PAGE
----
Is the human decision to accept God’s grace a ‘work’ that we contribute towards our salvation? Roger Olson writes,
“Isn’t the bare human decision to accept and not resist God’s grace and mercy unto salvation a meritorious work? Arminians respond with a resounding no. In sum, and by way of preview, classical Arminianism argues that anyone who shows the first inkling or inclination of a good will toward God is already being influenced by grace. Grace is the first cause of genuine free will as liberation from bondage to sin, and grace is the source of anything good. In its prevenient (going before) form, it is the ‘quickening ray’ Charles Wesley wrote about in his famous Arminian hymn ‘And Can It Be?’ It awakens the prisoner lying helpless in the dungeon of nature’s night and breaks off his chains so that he can rise up and follow Christ. There is no hint in traditional Arminian theology of salvation by works righteousness; all good is attributed solely to God’s grace… All that is required for full salvation is a relaxation of the resistant will under the influence of God’s grace so that the person lets go of sin and self-righteousness and allows Christ’s death to become the only foundation for spiritual life. Was Arminius’s soteriology then synergistic? Yes, but not in the way that is often understood. Calvinists tend to regard synergism as equal cooperation between God and a human in salvation; thus the human is contributing something crucial and efficacious to salvation. But this is not Arminius’s synergism. Rather, his is an evangelical synergism that reserves all the power, ability and efficacy in salvation to grace, but allows humans the God-granted ability to resist or not resist it. The only ‘contribution’ humans make is non-resistance to grace. This is the same as accepting a gift. Arminius could not fathom why a gift that must be freely received is no longer a gift, as Calvinists contend. To explain the ‘concurrence and agreement of divine grace with free will’ he offered an analogy:
To explain the matter I will employ a simile, which yet, I confess is very dissimilar; but its dissimilitude is greatly in favour of my sentiments. A rich man bestows, on a poor and famishing beggar, alms by which he may be able to maintain himself and his family. Does it cease to be a pure gift, because the beggar extends his hand to receive it? Can it be said with propriety, that ‘the alms depended partly on the liberality of the Donor, and partly on the liberty of the Receiver,’ though the latter would not have possessed the alms unless he had received it by stretching out his hand? Can it be correctly said, because the beggar is always prepared to receive, that ‘he can have the alms, or not have it, just as he pleases?’ If these assertions cannot be truly made about a beggar who receives alms, how much less can they be made about the gift of faith, for the receiving of which far more acts of Divine Grace are required!
At this point, of course, some Calvinist critics still maintain that Arminius makes the free acceptance of the gift of salvation, including faith, the decisive factor in salvation; so the human act of acceptance, and not God’s grace, becomes the ground of righteousness. No Arminian, including Arminius, will agree with the formula that the person’s mere acceptance of redemption from Christ is ‘the decisive factor’ in salvation. For Arminius, as for all classical Arminians, the decisive factor is the grace of God – from beginning to end. Using Arminius’s analogy of the rich man and the beggar, would it be normal speech to say that the beggar’s acceptance of the rich man’s money was the decisive factor in his family’s survival? Who would say that? All attention in such a case would focus on the benefactor and not on the poor receiver of benefaction. We might extend the analogy a bit and suggest that the rich man bestowed the gift in the form of a check, which needs only to be endorsed and deposited in the poor man’s bank account. What if someone claimed that the act of endorsing the check and depositing it was the decisive factor in the poor man’s family’s survival? Surely even the Calvinist must see that no reasonable person would say that. So it is with Arminian evangelical synergism; the bare act of deciding to rely totally on God’s grace for salvation and to accept the gift of eternal life is not the decisive factor in salvation. That status belongs to God’s grace alone.” 1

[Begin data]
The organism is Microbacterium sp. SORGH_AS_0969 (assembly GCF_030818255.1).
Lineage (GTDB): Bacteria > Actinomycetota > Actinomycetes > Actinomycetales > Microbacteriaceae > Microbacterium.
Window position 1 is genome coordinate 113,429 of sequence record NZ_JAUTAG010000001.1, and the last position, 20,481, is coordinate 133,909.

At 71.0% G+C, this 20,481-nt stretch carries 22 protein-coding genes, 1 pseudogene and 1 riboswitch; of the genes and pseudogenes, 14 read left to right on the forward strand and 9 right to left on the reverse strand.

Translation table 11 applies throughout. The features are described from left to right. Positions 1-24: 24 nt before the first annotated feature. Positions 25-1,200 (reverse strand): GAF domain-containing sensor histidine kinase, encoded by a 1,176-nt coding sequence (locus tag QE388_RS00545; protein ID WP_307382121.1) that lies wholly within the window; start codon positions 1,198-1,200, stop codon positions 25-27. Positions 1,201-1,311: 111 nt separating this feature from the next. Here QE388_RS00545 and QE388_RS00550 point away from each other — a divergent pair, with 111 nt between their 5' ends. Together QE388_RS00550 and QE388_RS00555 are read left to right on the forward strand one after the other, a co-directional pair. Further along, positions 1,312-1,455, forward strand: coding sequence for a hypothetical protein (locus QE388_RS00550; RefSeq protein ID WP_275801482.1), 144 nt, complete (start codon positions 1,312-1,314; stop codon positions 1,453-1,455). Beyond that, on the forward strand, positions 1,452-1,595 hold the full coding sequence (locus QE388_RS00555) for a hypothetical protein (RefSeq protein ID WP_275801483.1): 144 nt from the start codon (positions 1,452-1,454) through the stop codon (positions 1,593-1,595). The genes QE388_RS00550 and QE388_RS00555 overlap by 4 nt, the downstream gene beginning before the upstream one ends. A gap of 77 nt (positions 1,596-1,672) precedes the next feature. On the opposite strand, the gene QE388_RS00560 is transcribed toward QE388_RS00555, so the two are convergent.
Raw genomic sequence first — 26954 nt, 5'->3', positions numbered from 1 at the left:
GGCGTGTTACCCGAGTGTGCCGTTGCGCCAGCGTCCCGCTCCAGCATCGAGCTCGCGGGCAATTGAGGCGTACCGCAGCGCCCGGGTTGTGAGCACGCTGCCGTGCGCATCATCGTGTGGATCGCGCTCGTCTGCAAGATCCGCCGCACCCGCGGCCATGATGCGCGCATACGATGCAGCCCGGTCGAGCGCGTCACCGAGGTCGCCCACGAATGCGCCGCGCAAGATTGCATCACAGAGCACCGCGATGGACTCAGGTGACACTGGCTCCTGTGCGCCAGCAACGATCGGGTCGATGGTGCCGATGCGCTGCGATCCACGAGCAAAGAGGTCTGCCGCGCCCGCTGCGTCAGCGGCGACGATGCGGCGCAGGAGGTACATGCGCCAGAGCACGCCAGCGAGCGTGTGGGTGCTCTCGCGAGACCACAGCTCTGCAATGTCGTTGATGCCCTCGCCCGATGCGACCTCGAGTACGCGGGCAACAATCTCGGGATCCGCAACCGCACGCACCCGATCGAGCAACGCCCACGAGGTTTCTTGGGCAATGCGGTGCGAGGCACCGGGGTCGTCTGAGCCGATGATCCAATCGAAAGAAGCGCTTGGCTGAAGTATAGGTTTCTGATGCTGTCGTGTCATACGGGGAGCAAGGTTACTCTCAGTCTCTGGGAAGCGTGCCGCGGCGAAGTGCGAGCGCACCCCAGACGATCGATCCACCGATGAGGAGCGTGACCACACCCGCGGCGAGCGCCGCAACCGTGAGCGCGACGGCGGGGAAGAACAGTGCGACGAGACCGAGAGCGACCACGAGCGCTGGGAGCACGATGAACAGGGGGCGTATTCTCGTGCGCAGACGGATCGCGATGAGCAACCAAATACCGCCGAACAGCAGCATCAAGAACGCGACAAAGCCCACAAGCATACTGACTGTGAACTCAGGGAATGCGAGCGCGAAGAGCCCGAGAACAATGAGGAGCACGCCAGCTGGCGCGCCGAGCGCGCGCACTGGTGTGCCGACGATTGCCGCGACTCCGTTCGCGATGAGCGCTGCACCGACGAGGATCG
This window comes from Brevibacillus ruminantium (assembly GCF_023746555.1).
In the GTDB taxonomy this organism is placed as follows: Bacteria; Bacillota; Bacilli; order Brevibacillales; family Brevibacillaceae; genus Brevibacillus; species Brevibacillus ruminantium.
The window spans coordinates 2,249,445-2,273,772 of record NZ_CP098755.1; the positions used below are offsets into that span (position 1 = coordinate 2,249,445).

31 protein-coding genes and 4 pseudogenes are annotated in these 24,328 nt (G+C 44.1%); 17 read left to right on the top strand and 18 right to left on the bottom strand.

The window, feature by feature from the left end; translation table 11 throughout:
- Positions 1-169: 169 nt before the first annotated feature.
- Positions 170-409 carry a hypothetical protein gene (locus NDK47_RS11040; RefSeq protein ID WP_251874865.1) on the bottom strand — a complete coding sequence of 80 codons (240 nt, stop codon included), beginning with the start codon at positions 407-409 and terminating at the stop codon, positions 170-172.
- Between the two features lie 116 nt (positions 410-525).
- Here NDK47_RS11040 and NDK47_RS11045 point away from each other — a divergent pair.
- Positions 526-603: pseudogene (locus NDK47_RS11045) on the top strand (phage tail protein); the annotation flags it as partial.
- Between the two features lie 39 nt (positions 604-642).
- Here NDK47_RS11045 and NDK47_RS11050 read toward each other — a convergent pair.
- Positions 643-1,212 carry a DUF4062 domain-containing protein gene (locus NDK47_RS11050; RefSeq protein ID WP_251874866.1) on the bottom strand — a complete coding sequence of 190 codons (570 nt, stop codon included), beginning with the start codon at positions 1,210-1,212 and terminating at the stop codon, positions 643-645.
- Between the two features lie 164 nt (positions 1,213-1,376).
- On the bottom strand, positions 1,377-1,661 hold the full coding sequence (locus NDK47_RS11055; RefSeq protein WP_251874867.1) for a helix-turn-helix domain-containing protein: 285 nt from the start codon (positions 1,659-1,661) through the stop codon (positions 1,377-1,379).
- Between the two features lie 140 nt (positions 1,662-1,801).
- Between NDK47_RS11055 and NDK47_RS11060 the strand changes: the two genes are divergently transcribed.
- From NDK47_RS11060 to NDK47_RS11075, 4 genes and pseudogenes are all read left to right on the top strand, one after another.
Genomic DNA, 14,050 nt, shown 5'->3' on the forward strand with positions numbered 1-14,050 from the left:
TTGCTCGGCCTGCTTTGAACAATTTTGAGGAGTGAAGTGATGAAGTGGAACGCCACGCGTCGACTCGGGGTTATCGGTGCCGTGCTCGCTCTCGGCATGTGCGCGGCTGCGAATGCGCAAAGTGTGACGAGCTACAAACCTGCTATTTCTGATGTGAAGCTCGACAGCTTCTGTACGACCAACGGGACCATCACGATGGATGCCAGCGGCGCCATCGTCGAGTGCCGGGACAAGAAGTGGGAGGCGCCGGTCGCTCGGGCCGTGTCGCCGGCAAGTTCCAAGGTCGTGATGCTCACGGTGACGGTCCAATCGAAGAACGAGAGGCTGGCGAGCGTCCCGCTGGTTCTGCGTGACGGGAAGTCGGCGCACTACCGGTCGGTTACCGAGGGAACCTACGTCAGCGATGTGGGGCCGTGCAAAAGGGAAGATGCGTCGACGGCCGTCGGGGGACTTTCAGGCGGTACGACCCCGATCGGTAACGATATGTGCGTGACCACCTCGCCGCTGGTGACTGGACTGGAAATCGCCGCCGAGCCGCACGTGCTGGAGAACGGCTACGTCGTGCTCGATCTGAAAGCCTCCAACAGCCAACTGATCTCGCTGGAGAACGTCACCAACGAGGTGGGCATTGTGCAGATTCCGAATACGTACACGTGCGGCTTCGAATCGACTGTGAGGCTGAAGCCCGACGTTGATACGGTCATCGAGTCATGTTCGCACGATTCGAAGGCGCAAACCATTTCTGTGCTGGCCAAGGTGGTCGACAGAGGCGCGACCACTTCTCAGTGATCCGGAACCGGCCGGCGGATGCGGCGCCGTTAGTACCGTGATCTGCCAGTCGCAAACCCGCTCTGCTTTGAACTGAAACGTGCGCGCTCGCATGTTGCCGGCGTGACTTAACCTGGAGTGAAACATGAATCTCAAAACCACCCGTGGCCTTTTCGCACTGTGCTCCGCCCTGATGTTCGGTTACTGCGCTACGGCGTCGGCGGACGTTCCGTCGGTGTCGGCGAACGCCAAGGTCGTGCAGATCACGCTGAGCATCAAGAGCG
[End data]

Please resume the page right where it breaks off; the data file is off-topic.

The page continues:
J.P. Holding writes,
“And a point I have yet to see explained as well is how making a decision qualifies as a “work.” The Jews were forbidden to work on the Sabbath; did this prohibit them from thinking or making a decision? Is there any evidence that the Greek word behind “works” (ergon) ever refers to a thought or a decision? It seems to me that this is a flawed premise upon which the Calvinistic case rests.” 2
So is the human decision to accept God’s grace a meritorious work that we contribute toward our salvation? So far, all the evidence is to the contrary, but if making the decision to accept a gift is a work, the burden of proof is on the Calvinists to show how it is.
1 Roger E. Olson, Arminian Theology: Myths and Realities, p. 161-66; According to Olson, the Arminius quote is from ‘The Apology or Defence of James Arminius, D.D.,’ Works [Of Arminius], 2:52
2 Holding, J. P. ‘On Unconditional Election’ (Link)